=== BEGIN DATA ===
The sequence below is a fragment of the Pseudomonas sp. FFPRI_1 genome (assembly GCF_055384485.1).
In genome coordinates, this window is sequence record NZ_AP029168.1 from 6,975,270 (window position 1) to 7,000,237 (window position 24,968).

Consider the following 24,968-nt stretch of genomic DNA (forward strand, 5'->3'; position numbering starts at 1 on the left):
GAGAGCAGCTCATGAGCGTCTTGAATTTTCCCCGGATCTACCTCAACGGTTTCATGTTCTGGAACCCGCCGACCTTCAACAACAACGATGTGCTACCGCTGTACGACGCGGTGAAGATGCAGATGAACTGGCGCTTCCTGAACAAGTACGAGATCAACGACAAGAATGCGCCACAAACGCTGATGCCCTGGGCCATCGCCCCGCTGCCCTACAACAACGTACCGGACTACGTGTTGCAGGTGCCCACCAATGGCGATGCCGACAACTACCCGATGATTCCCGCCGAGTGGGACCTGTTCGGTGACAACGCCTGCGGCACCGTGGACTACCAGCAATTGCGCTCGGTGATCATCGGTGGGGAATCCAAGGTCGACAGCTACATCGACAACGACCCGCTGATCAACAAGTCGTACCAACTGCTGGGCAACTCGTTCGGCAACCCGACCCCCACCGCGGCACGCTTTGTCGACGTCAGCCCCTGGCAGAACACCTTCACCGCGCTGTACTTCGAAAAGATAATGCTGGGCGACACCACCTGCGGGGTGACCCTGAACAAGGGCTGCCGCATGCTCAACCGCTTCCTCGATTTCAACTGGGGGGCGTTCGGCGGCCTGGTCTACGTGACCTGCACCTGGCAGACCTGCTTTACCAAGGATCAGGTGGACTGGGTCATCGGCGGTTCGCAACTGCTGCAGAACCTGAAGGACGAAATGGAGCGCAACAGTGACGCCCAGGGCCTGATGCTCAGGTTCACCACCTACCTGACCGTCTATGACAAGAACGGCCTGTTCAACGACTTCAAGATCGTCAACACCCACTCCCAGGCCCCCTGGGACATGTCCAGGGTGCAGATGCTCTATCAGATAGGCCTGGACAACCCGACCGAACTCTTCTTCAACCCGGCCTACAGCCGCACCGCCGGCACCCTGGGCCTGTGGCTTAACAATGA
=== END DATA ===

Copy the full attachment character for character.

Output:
The sequence below is a fragment of the Pseudomonas sp. FFPRI_1 genome (assembly GCF_055384485.1).
In genome coordinates, this window is sequence record NZ_AP029168.1 from 6,975,270 (window position 1) to 7,000,237 (window position 24,968).

Consider the following 24,968-nt stretch of genomic DNA (forward strand, 5'->3'; position numbering starts at 1 on the left):
GAGAGCAGCTCATGAGCGTCTTGAATTTTCCCCGGATCTACCTCAACGGTTTCATGTTCTGGAACCCGCCGACCTTCAACAACAACGATGTGCTACCGCTGTACGACGCGGTGAAGATGCAGATGAACTGGCGCTTCCTGAACAAGTACGAGATCAACGACAAGAATGCGCCACAAACGCTGATGCCCTGGGCCATCGCCCCGCTGCCCTACAACAACGTACCGGACTACGTGTTGCAGGTGCCCACCAATGGCGATGCCGACAACTACCCGATGATTCCCGCCGAGTGGGACCTGTTCGGTGACAACGCCTGCGGCACCGTGGACTACCAGCAATTGCGCTCGGTGATCATCGGTGGGGAATCCAAGGTCGACAGCTACATCGACAACGACCCGCTGATCAACAAGTCGTACCAACTGCTGGGCAACTCGTTCGGCAACCCGACCCCCACCGCGGCACGCTTTGTCGACGTCAGCCCCTGGCAGAACACCTTCACCGCGCTGTACTTCGAAAAGATAATGCTGGGCGACACCACCTGCGGGGTGACCCTGAACAAGGGCTGCCGCATGCTCAACCGCTTCCTCGATTTCAACTGGGGGGCGTTCGGCGGCCTGGTCTACGTGACCTGCACCTGGCAGACCTGCTTTACCAAGGATCAGGTGGACTGGGTCATCGGCGGTTCGCAACTGCTGCAGAACCTGAAGGACGAAATGGAGCGCAACAGTGACGCCCAGGGCCTGATGCTCAGGTTCACCACCTACCTGACCGTCTATGACAAGAACGGCCTGTTCAACGACTTCAAGATCGTCAACACCCACTCCCAGGCCCCCTGGGACATGTCCAGGGTGCAGATGCTCTATCAGATAGGCCTGGACAACCCGACCGAACTCTTCTTCAACCCGGCCTACAGCCGCACCGCCGGCACCCTGGGCCTGTGGCTTAACAATGA